8hr vs. 12hr work days - page 4

I cant help but wonder if the nursing profession would benefit from lowering the number of hours worked in a day. I know that most nurses enjoy the extra days off by working 3 twelve hour shifts a... Read More

  1. 0
    Quote from TeenyTinyBabyRN
    Well, most of the world does not work evenings or nights, which is what 2/3 of the nurses have to work, for 8 hour shifts.
    I've seen posts here and elsewhere discussing 8 vs 12's but most responders don't post their shifts. 12 hours days is one thing, but with 12 hour shifts, 1/2 of your staff is working nights. And while they will get an extra day off, it's not easy to adjust back to a normal social pattern when off.

    Also, working 3 shifts per week totals 72 hours, so unless the hours are made up, the employee is reducing their salary their income by 10%. And, if you make up the hours, you're now giving back one of those "days off"

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  2. 0
    Where I work the 12 hour people work one 8 hour shift a pay to make up the difference.You get more than one extra day off with 12s.
  3. 0
    There are positives for both 8s and 12s. The one for 8s is shorter hours. The one for 12s is less days having to work. Honestly after working 3 years of 12s I think I could be more involved with my family on 8s.
  4. 1
    Eight hour shifts give you that couple hours of margin in your life, where you can see your family, buy some groceries, go to the dentist and still work your shift.
    I would be thrilled to work eights - and feel the reason so many older, experienced nurses leave bedside care is because of the exclusive 12-hour shifts most facilities have gone to.
    MrChicagoRN likes this.
  5. 0
    Mary, I think you may be right about older nurses not wanting to work the 12's as much as younger nurses. Would love to see some research to see if there is an age to shift preference correlation
  6. 2
    There are positives and negatives to each shift. I've come from working 8 hr shifts M-F and sitting in traffic an hour each way due to crammed freeways during rush hour. It was nice to have every weekend off, but weekend activities were crowded everywhere because most people are off. Most child care is geared toward these people too. Sleeping normal hours was nice too. Now I work 12 hr shifts. It's nice to have multiple days off during the week to get errands done with minimal fuss. I miss seeing my kids on the days I work, but I get a lot of time to spend with them on my days off. I think it's a trade off that you learn to live with no matter what shift you work.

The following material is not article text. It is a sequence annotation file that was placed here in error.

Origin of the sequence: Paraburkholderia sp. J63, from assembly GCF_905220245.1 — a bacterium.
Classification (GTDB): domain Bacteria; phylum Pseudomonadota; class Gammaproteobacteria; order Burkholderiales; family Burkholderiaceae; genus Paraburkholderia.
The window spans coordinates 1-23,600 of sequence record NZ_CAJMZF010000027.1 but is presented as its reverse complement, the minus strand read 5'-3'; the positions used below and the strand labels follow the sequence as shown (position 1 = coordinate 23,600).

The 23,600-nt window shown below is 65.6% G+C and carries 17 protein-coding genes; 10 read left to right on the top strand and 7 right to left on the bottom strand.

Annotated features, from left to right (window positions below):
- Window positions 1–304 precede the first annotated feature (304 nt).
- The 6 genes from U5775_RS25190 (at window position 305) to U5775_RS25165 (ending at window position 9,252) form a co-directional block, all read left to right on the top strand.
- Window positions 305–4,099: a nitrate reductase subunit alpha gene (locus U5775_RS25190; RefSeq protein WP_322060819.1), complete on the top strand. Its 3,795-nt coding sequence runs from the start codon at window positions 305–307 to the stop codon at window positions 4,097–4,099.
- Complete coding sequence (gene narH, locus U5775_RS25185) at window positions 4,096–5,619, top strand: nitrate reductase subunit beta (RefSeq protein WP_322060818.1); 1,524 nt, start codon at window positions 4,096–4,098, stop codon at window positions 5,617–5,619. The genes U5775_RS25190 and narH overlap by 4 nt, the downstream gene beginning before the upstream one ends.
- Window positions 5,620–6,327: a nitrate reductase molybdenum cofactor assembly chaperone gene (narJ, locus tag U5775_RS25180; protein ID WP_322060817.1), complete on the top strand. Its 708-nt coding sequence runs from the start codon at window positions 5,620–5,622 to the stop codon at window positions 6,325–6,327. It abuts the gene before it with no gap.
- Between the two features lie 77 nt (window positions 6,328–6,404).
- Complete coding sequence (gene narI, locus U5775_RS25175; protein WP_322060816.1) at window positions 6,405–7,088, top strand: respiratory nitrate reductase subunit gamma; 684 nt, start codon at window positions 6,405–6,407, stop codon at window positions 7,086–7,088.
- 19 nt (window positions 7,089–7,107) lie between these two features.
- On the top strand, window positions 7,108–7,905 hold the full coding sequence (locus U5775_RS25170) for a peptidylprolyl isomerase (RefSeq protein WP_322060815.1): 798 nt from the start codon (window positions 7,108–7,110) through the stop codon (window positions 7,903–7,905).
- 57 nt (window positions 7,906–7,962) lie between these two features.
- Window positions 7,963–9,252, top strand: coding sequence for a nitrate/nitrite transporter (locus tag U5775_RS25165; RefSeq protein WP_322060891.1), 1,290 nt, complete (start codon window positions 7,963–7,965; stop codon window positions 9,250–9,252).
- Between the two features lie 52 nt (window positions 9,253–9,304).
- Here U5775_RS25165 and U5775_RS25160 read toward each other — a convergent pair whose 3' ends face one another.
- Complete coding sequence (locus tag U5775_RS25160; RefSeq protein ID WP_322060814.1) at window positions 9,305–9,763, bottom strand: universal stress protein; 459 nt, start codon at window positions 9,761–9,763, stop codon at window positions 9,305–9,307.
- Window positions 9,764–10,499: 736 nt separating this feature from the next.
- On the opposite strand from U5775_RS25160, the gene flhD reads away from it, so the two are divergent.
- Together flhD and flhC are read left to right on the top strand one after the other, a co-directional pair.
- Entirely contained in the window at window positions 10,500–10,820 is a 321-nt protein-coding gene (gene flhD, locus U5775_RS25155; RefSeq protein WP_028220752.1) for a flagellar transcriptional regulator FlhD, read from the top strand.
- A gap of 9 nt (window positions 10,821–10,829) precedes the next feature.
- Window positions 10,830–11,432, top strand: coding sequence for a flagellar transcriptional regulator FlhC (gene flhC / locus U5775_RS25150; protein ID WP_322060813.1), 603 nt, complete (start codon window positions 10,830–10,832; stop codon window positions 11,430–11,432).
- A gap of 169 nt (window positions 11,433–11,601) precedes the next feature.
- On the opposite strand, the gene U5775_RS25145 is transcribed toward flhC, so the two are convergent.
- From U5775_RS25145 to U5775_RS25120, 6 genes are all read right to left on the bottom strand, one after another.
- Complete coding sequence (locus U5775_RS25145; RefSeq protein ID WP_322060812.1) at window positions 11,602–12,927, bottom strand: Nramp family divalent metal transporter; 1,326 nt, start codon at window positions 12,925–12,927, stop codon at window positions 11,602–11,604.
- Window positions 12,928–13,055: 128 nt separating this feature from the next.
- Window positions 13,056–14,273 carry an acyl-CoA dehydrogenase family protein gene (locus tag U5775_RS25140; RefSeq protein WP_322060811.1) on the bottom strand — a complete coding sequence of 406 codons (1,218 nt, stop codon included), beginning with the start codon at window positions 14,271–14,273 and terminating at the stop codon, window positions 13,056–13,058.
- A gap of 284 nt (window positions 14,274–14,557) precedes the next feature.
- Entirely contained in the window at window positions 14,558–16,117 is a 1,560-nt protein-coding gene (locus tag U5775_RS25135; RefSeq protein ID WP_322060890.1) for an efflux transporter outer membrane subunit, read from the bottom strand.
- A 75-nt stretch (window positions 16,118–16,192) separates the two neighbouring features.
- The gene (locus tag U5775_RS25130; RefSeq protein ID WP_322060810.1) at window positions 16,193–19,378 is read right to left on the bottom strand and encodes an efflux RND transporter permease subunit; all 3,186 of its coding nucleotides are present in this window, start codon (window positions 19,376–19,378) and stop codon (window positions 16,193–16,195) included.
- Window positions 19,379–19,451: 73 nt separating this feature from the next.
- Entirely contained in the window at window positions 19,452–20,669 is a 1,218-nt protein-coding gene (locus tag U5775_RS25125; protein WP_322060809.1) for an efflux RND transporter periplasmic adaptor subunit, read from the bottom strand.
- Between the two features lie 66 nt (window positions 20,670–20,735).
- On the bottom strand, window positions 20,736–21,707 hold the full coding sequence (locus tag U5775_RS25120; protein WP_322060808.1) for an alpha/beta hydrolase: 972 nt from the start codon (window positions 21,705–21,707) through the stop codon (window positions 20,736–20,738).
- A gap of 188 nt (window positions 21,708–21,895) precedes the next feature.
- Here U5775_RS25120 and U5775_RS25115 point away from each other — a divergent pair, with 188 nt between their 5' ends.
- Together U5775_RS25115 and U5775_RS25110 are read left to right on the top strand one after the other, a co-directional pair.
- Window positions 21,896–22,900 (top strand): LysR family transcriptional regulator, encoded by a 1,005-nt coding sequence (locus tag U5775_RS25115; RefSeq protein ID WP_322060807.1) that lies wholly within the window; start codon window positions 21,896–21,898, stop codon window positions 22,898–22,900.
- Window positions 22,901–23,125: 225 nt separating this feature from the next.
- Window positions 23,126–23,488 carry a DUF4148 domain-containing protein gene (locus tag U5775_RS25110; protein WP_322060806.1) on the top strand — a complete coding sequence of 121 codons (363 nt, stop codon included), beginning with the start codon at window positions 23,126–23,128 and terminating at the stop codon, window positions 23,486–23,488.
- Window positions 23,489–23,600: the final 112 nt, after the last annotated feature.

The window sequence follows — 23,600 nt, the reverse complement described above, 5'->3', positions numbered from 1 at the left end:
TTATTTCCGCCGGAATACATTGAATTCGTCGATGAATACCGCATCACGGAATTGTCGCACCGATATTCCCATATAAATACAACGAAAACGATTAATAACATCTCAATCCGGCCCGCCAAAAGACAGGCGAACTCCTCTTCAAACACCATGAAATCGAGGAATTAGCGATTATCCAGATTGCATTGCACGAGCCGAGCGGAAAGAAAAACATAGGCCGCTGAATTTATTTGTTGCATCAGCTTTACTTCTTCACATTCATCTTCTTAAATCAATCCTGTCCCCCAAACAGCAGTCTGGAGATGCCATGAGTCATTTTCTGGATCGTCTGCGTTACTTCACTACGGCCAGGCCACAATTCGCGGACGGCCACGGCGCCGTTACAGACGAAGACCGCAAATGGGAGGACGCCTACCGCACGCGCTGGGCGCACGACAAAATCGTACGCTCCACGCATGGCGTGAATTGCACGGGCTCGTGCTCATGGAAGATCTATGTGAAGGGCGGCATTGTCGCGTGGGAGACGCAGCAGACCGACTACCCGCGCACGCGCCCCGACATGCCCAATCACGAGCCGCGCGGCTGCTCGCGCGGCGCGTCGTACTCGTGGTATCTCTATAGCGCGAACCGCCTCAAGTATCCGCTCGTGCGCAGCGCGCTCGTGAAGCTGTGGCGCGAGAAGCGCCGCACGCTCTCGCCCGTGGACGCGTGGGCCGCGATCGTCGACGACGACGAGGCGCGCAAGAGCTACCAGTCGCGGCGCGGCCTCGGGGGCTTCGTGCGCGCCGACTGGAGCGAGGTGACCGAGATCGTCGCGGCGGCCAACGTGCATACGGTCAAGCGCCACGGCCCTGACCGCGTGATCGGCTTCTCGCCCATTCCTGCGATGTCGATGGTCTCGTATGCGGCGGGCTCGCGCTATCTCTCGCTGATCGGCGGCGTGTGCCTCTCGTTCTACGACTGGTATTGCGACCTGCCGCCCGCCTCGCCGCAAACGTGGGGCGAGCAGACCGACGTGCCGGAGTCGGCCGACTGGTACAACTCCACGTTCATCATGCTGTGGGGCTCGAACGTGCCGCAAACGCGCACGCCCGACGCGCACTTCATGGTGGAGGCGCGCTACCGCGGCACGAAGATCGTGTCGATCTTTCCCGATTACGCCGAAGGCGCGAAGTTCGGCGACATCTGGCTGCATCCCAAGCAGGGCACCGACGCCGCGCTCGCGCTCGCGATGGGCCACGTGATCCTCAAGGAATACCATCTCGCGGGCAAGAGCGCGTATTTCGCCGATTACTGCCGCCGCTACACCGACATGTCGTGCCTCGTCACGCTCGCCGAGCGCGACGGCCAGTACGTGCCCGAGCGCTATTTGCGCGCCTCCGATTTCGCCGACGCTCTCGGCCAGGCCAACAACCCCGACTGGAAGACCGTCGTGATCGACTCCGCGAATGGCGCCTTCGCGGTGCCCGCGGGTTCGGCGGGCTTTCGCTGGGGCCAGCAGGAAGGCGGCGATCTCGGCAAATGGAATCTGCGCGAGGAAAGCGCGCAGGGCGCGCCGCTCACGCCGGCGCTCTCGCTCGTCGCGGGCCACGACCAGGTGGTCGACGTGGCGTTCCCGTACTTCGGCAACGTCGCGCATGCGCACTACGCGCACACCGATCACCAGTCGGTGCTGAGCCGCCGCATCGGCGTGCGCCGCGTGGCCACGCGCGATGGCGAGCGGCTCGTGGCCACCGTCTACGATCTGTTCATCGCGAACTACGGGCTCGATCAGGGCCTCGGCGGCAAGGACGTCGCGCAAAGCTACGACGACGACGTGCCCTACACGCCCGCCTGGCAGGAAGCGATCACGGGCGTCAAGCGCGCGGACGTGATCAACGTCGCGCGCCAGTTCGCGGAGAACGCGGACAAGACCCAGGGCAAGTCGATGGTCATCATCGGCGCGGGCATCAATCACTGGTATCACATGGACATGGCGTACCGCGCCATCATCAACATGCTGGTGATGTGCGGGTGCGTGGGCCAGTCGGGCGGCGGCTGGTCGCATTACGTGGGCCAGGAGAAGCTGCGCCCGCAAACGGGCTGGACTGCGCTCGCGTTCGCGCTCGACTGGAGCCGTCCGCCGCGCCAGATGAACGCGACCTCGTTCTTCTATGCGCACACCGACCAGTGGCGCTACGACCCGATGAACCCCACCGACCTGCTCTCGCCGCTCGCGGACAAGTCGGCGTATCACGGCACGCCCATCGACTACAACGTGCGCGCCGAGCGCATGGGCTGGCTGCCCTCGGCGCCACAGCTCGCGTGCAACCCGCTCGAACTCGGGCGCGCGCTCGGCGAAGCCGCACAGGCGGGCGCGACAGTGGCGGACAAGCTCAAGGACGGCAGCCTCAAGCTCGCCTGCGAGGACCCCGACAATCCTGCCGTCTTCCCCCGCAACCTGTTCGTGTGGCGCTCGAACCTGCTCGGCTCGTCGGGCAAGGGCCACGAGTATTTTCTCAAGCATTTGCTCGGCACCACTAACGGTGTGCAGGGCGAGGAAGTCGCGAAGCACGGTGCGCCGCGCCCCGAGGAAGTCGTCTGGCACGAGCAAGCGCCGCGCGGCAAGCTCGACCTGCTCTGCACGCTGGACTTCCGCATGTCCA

hikernurse and DizzyLizzyNurse like this.
  7. 0
    Oh no, how awful. I will pray for your situation.
  8. 0
    [My disclaimer I am assuming full time status.]

    Has it been considered that moving from 8 hour shifts to 12 hour shifts has contributed to the loss of cohesion among staff? We are only there 3 days a week, instead of 5. And if the 12 hour shifts rotate, we may not run into the same nurse for quite a few days or a week. When all nurses worked 8 hour shifts we often would hand off our patients to the same nurse and get report from the same ones.
    Just a thought.
  9. 0
    That is a good observation, and I think you are right. However, i also think they can work the 12 hr shift the same way- if the scheduling person can get to the idea that a lot of people want the same days on and off, and set up a routine, we can still see the same staff on the same days. Back in the 80's when we did 8 hr shifts, we were happy to get for example, Tuesdays and Weds off every week for years. We just wanted that stability. At that time there wasn't this ideal and desire of getting all the weekends off. We knew what industry we were in, we knew it was 24/7, and we just didn't expect to have weekends off. The worst shedules I have been on were the rotating ones, that had a goal of giving everyone a weekend off every so many rotations. Horrible. I could do that schedule when I was in my 20's and had no family or responsibilities, but not once I had a family and a farm and a church etc. I can even work NOCs on Sundays, no big deal. But I would prefer it be a solid routine. So I know what to expect every time.

    The next worst scheduling nightmare was in a SNF that had a large medicare wing, two actually. There were 4 wings, it was big. But there was an 8 hr shift schedule, and it had to mesh with a 12 hr schedule. Well, there were days when my 12 hours were extended to 16 unexpected hours because the scheduler did not tell me or ask me to stay over till 11 pm. I just kept waiting for my relief and it never came, So there I was till 11 pm. This happened many times. And the worse thing was that I lived an hour away. So there was that long drive. And my husband was none too happy. He wanted me outta there.
  10. 1
    Well depending on what you think is older, I am 50 and I prefer 12 hr shifts. I just want to do my time and then take care of my goats and husband and church the rest of the week.
    hikernurse likes this.

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